An annual Boxing Day hunt has prompted the Scottish Greens to renew their call for an outright ban on foxhunting in Scotland.
The Lanark and Renfrewshire Foxhounds hunt set off from Meadow Park Equestrian Centre in Houston Renfrewshire, on Monday, a day later than planned due to Boxing Day falling on a Sunday – traditionally a hunt-free day.
One of the hunt “masters” Sheila Gillespie, who has been leading the hunt for more than two decades, said about 20 riders followed on horseback with about 50 people joining the event from the local village.
She said “a few” saboteurs were out in protest, but “not enough to disrupt the hunt going ahead”.
They were pictured following the riders and hounds carrying backpacks and spray bottles.
In response to the annual event, Scottish Greens spokesperson Mark Ruskell MSP called again for an outright ban on hunts in Scotland.
He said the Monday Lanark and Renfrewshire hunt “must be the last”.
“While the killing of foxes for sport using hunting dogs was meant to have been banned in 2002, the reality is that loopholes in the law mean that little has changed,” he said.
“Hunts still go out, pursuing and killing foxes, with hundreds of foxes still thought to be killed by hunting dogs.
“Even throughout the pandemic, while many of us have been restricted to our homes by unprecedented public health measures, hunts have continued.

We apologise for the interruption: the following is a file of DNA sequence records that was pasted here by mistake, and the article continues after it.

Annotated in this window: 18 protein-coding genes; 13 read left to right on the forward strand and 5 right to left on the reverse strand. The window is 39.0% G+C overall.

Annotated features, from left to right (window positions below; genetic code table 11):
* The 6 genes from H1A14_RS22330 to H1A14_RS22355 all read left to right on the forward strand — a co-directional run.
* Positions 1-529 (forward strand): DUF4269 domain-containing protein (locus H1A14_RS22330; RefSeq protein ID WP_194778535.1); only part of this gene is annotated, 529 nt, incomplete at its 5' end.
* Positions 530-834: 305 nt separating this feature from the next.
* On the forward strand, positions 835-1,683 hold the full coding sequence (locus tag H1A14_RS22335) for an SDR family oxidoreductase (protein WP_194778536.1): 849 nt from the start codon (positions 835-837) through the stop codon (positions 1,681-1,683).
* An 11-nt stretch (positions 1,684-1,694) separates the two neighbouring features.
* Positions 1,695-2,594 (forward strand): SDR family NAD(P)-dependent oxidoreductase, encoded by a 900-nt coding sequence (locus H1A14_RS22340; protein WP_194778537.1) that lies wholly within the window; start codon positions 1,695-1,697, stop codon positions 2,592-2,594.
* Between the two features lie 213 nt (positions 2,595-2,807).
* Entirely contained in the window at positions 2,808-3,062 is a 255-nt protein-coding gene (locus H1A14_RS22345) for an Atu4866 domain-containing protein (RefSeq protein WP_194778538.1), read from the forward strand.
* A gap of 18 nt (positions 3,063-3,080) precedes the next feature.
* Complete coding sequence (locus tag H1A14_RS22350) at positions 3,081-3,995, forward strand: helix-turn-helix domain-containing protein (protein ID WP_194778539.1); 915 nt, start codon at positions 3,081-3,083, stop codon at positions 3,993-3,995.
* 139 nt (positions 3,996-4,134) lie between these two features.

“The fox is an iconic native species.
“It’s time we brought an end to the cruel practice of hunting by removing all the loopholes that were built into the current legislation, giving Scotland the outright ban on fox hunting that the public wants.
“Today’s Boxing Day hunts must be the last.”
Foxhunting in Scotland is currently controlled by the Protection of Wild Mammals (Scotland) Act which came into force in 2002.
This allows hounds to flush out foxes but not to kill.
Ms Gillespie said the hunt works under the latest Scottish Government guidance for foxhunting.
She confirmed no foxes were killed on the day.
“We had a few saboteurs out,” she said.
“In their defence they weren’t a big problem for us this time, there weren’t enough to disrupt the hunt going ahead.
“Sometimes we have issues with them but today was OK.”
Police Scotland said officers were aware of the hunt taking place, but no arrests were made.
A spokesperson for the Scottish Government said: “It is our intention to put an end to this practice for good, and we have committed to bring forward legislation to do so.
“Despite the ban on hunting introduced in 2002, we are aware there remains considerable public concern about fox hunting in Scotland and doubts about the operability of the legislation as it currently stands.
“Our focus will be to enhance animal welfare and to significantly reduce the risk of wild mammals being killed by packs of hounds.”
A public consultation seeking views on the Scottish Government’s proposals to end foxhunting closed this month.
The spokesperson said new legislation is expected to be brought forward “early next year.”